Related Posts:

Comments

  • Jessica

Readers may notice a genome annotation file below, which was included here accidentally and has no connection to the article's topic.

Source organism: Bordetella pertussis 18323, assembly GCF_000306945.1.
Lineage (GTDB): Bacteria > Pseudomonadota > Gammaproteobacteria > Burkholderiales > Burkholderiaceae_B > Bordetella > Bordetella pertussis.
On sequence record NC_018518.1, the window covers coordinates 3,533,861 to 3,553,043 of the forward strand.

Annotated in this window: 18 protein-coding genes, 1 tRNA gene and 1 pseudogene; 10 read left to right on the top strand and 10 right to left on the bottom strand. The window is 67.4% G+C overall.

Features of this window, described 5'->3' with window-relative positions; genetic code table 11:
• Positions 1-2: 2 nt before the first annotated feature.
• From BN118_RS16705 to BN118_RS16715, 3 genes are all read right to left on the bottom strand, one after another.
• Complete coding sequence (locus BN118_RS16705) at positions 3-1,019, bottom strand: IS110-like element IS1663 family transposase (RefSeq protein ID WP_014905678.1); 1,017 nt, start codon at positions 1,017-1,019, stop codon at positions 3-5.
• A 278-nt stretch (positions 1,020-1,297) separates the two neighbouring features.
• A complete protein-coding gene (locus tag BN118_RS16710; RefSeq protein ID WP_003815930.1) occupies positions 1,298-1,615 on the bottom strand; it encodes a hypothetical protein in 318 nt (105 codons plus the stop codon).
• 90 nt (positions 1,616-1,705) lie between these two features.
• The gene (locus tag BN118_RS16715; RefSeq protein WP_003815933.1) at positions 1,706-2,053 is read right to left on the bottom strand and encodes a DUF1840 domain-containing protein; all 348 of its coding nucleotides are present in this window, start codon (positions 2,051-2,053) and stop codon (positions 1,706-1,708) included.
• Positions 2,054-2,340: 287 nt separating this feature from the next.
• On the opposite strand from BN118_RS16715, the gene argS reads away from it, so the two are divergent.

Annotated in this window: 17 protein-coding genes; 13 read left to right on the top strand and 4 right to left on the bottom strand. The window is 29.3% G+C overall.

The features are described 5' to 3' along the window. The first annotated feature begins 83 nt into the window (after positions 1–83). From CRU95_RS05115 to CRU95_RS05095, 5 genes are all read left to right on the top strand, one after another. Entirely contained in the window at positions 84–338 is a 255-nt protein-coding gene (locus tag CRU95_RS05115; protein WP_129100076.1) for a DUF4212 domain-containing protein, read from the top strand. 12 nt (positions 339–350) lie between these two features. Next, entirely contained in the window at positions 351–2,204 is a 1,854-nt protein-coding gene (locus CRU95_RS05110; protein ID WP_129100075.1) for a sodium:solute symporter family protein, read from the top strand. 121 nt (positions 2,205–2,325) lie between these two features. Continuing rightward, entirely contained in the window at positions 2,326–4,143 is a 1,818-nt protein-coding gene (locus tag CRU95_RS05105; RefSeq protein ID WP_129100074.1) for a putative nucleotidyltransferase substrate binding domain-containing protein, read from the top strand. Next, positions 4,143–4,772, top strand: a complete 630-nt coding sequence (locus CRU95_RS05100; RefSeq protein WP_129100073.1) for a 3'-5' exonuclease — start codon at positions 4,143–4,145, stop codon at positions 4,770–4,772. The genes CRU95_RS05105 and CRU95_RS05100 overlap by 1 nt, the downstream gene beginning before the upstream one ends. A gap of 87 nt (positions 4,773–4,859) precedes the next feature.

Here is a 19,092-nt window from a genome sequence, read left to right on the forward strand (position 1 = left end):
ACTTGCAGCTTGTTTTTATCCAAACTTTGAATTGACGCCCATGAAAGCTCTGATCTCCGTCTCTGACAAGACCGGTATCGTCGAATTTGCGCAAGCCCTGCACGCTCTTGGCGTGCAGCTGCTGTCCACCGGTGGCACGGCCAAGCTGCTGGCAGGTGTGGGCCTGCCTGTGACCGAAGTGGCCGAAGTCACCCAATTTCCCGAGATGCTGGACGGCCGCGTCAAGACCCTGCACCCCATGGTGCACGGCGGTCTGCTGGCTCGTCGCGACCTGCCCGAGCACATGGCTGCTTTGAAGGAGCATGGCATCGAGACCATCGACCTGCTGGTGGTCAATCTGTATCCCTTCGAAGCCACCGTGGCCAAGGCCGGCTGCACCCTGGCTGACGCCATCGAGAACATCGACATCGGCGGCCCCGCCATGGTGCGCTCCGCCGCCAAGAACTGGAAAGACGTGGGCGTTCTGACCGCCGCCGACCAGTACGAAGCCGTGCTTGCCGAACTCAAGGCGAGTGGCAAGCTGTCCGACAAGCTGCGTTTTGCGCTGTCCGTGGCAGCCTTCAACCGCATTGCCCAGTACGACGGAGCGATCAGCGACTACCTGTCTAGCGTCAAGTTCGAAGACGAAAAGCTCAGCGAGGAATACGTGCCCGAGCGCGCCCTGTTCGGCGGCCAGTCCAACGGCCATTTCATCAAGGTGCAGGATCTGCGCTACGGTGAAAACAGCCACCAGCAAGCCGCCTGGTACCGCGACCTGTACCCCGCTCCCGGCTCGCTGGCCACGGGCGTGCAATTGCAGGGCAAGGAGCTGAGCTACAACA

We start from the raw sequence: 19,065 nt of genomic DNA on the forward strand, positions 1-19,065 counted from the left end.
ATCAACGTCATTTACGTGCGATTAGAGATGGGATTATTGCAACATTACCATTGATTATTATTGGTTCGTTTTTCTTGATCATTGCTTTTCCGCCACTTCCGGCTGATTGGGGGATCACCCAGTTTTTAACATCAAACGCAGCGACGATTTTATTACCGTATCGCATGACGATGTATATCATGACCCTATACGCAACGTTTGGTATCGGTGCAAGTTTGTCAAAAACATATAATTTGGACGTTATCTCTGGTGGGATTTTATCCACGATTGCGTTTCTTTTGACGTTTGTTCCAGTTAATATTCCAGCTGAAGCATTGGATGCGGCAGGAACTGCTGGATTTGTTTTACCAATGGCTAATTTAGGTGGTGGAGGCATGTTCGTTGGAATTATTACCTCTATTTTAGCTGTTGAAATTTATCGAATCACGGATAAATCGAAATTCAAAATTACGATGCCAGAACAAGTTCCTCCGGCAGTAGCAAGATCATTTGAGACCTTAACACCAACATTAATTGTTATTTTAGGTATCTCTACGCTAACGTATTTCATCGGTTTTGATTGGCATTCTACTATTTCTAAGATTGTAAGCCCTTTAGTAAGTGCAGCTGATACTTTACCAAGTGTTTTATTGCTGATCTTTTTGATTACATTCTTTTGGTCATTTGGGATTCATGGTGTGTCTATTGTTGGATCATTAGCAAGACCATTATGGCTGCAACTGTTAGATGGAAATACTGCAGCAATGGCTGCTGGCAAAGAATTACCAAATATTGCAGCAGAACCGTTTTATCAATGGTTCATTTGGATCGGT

, Anderson had basically zero input (And Table of Malcontents was kileld because it was underperfoming). The great strength of the Wired brand is the separation of its editorial operations. One staff for print, another for digital. The print editors turn out an amazing magazine, but I can say with certainty that the they would not have achieved the same success if they had been running the site for the last three years. It’s a totally different beast.And that’s the challenge. As Brian notes above, it’s all about money and resources. The site has far, far fewer resources than the magazine. It’s basically run by bums and hobos. It makes money, but it’s a fraction of what advertisers will pay for a glossy spread in print. Yes, the site attracts 11 million uniques a month a very big audience but ironically, the more people the site attracts, the less its pageviews are worth. But the tables will likely be turned in a few years, as marketers pour more money into online advertising. Then the all the site has to do is get out from under the crushing technophobic bureaucracy of Conde Nast but that’s a different story.PS: Although the NYT didn’t mention it, the mag’s ad troubles stem from the collapsed car industry. More than 50 percent of Wired’s ads were automotive the old economy propping up the new.